One of Italy’s top cops told a court Wednesday how, with meticulous detective work and substantial luck, he blew the lid off one of the Bush administration’s most controversial counter-terrorism tactics.
Testifying in the trial of 26 Americans, most of them CIA operatives, who are accused of abducting a radical Egyptian cleric in Milan, the senior officer described tracking massive amounts of cellular telephone traffic to piece together Europe’s only prosecution of the much-disputed practice known as extraordinary rendition.
The officer, Bruno Megale, recounted an astonishing tale of spies spying on spies. Police, armed with judicial warrants, used cellphone logs, wiretaps and intercepted e-mails to ensnare a CIA station chief, a U.S. Air Force colonel, five American diplomats and officers from Italy’s military intelligence service accused of collaborating with the Americans.
The Americans are being tried in absentia; none are in Italy and none have acknowledged the proceedings in Milan’s main courthouse. For their 20-plus court-appointed defense attorneys, one said, this is a trial of ghosts.
Megale, head of the Italian anti-terrorism police in Milan, said he and his agents first became aware of the disappearance of the cleric, known as Abu Omar, when his wife and friends reported him missing after he dropped out of sight Feb. 17, 2003. They wondered, did Italian authorities have him?
The Italians didn’t. As is now known, Abu Omar was nabbed by an alleged CIA squad that threw him in a car, put him on a private jet at a U.S. military base in northern Italy and whisked him off to Egypt, where he has said he was tortured.
But Megale and the police were unaware of the CIA operation. And so they began to try to find out who had kidnapped Abu Omar.
“The sensation was that he had been kidnapped. . . . We spoke of possibilities, of the Americans, the Egyptian [security] service. . . , " Megale testified.
“At first there were no definitive clues.”
Megale and his agents interviewed people in Milan’s large Muslim community, including a couple of people who saw Abu Omar being taken away. But there was no real progress until 14 months later, when Abu Omar telephoned home from Egypt and told his wife and friends what had happened.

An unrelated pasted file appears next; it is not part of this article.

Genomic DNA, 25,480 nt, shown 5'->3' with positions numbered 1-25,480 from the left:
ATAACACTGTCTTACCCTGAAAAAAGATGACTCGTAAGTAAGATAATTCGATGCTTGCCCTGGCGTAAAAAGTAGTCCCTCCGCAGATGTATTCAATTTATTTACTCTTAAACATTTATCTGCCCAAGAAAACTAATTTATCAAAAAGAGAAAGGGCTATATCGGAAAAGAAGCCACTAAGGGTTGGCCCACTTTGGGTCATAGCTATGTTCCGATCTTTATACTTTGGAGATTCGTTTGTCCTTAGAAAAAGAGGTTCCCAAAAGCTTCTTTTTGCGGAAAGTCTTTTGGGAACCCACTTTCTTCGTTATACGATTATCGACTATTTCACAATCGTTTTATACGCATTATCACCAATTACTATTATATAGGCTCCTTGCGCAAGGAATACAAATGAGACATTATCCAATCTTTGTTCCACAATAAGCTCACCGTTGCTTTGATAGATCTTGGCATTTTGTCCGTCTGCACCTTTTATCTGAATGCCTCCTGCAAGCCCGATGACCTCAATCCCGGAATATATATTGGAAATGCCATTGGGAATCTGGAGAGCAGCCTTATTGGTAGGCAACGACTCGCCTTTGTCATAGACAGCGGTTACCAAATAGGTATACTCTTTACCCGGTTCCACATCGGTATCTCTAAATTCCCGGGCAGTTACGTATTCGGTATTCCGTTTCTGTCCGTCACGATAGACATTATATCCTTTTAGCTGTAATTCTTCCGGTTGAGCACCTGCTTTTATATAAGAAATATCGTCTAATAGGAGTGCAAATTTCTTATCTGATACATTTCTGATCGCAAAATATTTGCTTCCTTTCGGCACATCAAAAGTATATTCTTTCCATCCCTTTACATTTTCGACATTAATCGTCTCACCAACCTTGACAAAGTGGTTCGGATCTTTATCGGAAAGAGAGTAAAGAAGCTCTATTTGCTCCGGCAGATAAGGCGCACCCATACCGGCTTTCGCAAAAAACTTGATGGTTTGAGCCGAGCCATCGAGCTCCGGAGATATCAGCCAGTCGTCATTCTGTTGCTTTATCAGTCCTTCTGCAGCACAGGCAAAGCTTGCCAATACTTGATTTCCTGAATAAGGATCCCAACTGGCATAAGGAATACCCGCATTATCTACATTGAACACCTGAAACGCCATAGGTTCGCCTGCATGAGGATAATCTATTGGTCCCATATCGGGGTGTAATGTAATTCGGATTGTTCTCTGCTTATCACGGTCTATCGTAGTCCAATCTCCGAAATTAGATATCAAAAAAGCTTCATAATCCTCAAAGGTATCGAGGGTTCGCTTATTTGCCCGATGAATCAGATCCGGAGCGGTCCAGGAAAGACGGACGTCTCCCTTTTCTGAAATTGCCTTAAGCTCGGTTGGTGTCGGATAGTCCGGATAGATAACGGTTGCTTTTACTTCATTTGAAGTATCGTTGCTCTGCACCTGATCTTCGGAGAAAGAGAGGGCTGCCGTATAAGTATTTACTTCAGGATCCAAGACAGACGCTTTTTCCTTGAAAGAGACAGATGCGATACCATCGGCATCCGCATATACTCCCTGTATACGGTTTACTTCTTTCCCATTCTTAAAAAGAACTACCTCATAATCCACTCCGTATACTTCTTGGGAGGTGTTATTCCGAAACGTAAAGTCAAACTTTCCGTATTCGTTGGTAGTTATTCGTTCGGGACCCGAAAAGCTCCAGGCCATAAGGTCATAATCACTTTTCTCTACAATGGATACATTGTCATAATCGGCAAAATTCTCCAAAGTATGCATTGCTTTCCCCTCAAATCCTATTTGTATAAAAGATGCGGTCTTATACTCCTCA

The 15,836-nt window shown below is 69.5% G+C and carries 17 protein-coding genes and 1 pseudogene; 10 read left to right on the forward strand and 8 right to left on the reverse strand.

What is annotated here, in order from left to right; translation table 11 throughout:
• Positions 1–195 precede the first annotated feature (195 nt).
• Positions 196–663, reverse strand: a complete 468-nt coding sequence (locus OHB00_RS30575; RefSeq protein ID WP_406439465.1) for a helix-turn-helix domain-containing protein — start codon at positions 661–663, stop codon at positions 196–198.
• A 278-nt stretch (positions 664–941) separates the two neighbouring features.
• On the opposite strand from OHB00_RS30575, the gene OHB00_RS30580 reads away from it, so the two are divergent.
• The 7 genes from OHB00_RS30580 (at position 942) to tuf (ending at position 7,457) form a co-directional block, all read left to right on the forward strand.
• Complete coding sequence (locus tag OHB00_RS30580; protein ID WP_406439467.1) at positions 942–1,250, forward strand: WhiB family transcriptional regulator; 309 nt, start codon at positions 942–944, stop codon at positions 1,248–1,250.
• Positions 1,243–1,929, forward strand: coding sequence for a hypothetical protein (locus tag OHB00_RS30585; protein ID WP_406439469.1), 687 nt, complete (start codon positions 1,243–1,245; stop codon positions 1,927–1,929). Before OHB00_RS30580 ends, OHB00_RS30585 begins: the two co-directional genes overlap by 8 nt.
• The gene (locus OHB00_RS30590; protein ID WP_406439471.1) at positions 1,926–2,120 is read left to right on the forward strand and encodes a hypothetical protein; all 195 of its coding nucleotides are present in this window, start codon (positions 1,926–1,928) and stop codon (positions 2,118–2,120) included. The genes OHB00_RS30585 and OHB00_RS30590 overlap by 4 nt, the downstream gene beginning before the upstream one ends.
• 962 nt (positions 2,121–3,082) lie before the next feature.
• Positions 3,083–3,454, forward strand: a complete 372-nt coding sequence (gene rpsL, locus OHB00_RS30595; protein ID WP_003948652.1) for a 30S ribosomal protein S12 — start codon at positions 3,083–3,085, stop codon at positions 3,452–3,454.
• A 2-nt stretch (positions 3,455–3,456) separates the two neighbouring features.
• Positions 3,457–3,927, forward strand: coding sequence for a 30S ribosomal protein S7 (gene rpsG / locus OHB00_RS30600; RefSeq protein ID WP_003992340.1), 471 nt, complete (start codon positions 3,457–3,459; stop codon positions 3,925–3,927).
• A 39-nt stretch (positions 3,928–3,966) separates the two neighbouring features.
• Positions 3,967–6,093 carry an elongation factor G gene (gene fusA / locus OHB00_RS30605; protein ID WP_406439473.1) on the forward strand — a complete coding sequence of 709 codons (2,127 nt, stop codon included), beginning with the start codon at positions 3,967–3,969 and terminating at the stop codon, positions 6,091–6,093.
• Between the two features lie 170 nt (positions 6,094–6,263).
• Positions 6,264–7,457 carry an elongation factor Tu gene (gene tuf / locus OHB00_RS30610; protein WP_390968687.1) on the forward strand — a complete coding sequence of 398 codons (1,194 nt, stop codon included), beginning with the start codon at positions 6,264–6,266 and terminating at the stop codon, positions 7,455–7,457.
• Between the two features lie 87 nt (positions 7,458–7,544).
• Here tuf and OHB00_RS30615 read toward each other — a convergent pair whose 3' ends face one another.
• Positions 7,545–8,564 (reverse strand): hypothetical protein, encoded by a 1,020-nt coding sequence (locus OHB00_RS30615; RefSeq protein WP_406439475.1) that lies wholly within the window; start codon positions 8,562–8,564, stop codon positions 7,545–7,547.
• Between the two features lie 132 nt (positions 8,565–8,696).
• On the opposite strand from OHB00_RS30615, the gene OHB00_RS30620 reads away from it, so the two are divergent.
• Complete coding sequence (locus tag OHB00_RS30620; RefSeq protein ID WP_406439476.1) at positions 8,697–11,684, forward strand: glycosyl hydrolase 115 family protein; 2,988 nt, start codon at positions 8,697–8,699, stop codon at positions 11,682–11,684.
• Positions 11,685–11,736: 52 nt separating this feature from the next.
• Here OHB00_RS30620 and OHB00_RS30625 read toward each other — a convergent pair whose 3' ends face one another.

Before his disappearance, Abu Omar, whose full name is Hassan Osama Nasr, was being investigated by Megale’s office for possible ties to radical groups sending Islamic militants to Iraq. As part of that inquiry, police bugged the phones in Abu Omar’s home and mosque. When he called, the police listened, and jumped into action.
Megale obtained records of all cellphone traffic from the transmission tower nearest the spot where Abu Omar was abducted, for a 2 1/2 -hour period around the time he disappeared. There were 2,000 calls.
Then, using a computer program, Megale was able to narrow down the pool by tracing the phones that had called each other, in other words, an indication of a group of people working together. Seventeen phone numbers, which showed intensifying use around the time of the abduction, were pinpointed. By following all other calls made from those phones, the investigators ultimately identified 60 numbers, including that of a CIA officer working undercover at the U.S. Embassy in Rome.
In his testimony, Megale revealed that one telephone number he recognized was that of Robert Seldon Lady, then-CIA station chief in Milan. Lady and Megale had worked together in counter-terrorism investigations. It was a number, Megale said somberly, that he and his team knew.
Megale and his agents then set about establishing that all the names to which the phones were registered were fictitious. Most of the phones were activated about four months before the abduction and went out of service a few days after it.
Ultimately, with layer upon layer of cross-referencing, Megale identified 26 American suspects, although many of the names in the indictment are thought to be aliases. Most of the details of Megale’s testimony have already been reported in The Times and other newspapers. But the blow-by-blow account represents the meat of the prosecution’s case and was delivered by, arguably, its star witness, an unlikely figure destined to take down a major CIA operation.
In security circles, Megale is widely known as a prominent expert on Islamic terrorism, a field he has specialized in for a decade. Yet he shuns the spotlight, is rarely quoted in news accounts and his public appearances are generally limited to courtrooms, where, as a lead investigator on numerous terrorism cases, he is often called to testify.
“He knows all the names, all the connections,” senior prosecutor Armando Spataro said. “Counter-terrorism officials all over the world want to know about him.”
An owl-faced man with heavy brows who comes from Italy’s poor south, Megale is discreet and fiercely serious. He rarely smiles, or shows much emotion of any kind.
Senior Italian police officials in Milan have expressed resentment that the CIA nabbed Abu Omar without informing them and before their investigation of his activities had been completed.
If the prosecution’s allegations are true, it would appear the American operatives informed not the police but the Italian military intelligence branch, a more politicized agency close to the prime minister’s office and whose former head is among the Americans’ codefendants in the trial.